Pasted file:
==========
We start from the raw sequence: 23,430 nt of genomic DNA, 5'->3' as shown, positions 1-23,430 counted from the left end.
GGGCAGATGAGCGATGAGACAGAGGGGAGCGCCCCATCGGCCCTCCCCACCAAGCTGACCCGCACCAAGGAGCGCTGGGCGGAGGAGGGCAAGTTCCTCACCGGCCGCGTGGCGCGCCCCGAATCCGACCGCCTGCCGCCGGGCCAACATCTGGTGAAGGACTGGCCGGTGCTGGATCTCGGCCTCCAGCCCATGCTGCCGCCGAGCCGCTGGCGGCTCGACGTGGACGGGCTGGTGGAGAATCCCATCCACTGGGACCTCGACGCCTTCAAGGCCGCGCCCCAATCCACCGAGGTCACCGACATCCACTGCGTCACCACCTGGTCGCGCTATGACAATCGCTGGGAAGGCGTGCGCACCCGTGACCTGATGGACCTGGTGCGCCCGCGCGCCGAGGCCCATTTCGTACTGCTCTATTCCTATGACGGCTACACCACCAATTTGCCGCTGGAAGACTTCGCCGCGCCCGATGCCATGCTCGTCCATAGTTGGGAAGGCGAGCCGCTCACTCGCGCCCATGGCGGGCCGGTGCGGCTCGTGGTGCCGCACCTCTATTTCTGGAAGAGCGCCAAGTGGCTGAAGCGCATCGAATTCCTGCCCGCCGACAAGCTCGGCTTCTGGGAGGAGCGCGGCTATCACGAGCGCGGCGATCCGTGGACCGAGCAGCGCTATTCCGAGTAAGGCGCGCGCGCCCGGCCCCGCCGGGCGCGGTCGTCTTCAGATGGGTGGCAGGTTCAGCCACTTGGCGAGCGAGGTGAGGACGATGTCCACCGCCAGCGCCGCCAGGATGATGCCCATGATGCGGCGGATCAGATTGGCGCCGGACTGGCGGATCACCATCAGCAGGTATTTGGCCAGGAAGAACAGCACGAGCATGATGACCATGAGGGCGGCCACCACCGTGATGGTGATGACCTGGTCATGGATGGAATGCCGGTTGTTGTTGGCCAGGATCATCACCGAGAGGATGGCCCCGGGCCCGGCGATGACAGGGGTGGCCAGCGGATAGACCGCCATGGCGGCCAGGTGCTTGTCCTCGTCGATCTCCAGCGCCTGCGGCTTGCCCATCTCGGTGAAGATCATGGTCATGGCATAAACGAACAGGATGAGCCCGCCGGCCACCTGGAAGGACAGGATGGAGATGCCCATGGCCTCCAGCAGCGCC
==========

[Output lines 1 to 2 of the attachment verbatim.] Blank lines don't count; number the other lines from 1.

We start from the raw sequence: 23,430 nt of genomic DNA, 5'->3' as shown, positions 1-23,430 counted from the left end.
GGGCAGATGAGCGATGAGACAGAGGGGAGCGCCCCATCGGCCCTCCCCACCAAGCTGACCCGCACCAAGGAGCGCTGGGCGGAGGAGGGCAAGTTCCTCACCGGCCGCGTGGCGCGCCCCGAATCCGACCGCCTGCCGCCGGGCCAACATCTGGTGAAGGACTGGCCGGTGCTGGATCTCGGCCTCCAGCCCATGCTGCCGCCGAGCCGCTGGCGGCTCGACGTGGACGGGCTGGTGGAGAATCCCATCCACTGGGACCTCGACGCCTTCAAGGCCGCGCCCCAATCCACCGAGGTCACCGACATCCACTGCGTCACCACCTGGTCGCGCTATGACAATCGCTGGGAAGGCGTGCGCACCCGTGACCTGATGGACCTGGTGCGCCCGCGCGCCGAGGCCCATTTCGTACTGCTCTATTCCTATGACGGCTACACCACCAATTTGCCGCTGGAAGACTTCGCCGCGCCCGATGCCATGCTCGTCCATAGTTGGGAAGGCGAGCCGCTCACTCGCGCCCATGGCGGGCCGGTGCGGCTCGTGGTGCCGCACCTCTATTTCTGGAAGAGCGCCAAGTGGCTGAAGCGCATCGAATTCCTGCCCGCCGACAAGCTCGGCTTCTGGGAGGAGCGCGGCTATCACGAGCGCGGCGATCCGTGGACCGAGCAGCGCTATTCCGAGTAAGGCGCGCGCGCCCGGCCCCGCCGGGCGCGGTCGTCTTCAGATGGGTGGCAGGTTCAGCCACTTGGCGAGCGAGGTGAGGACGATGTCCACCGCCAGCGCCGCCAGGATGATGCCCATGATGCGGCGGATCAGATTGGCGCCGGACTGGCGGATCACCATCAGCAGGTATTTGGCCAGGAAGAACAGCACGAGCATGATGACCATGAGGGCGGCCACCACCGTGATGGTGATGACCTGGTCATGGATGGAATGCCGGTTGTTGTTGGCCAGGATCATCACCGAGAGGATGGCCCCGGGCCCGGCGATGACAGGGGTGGCCAGCGGATAGACCGCCATGGCGGCCAGGTGCTTGTCCTCGTCGATCTCCAGCGCCTGCGGCTTGCCCATCTCGGTGAAGATCATGGTCATGGCATAAACGAACAGGATGAGCCCGCCGGCCACCTGGAAGGACAGGATGGAGATGCCCATGGCCTCCAGCAGCGCC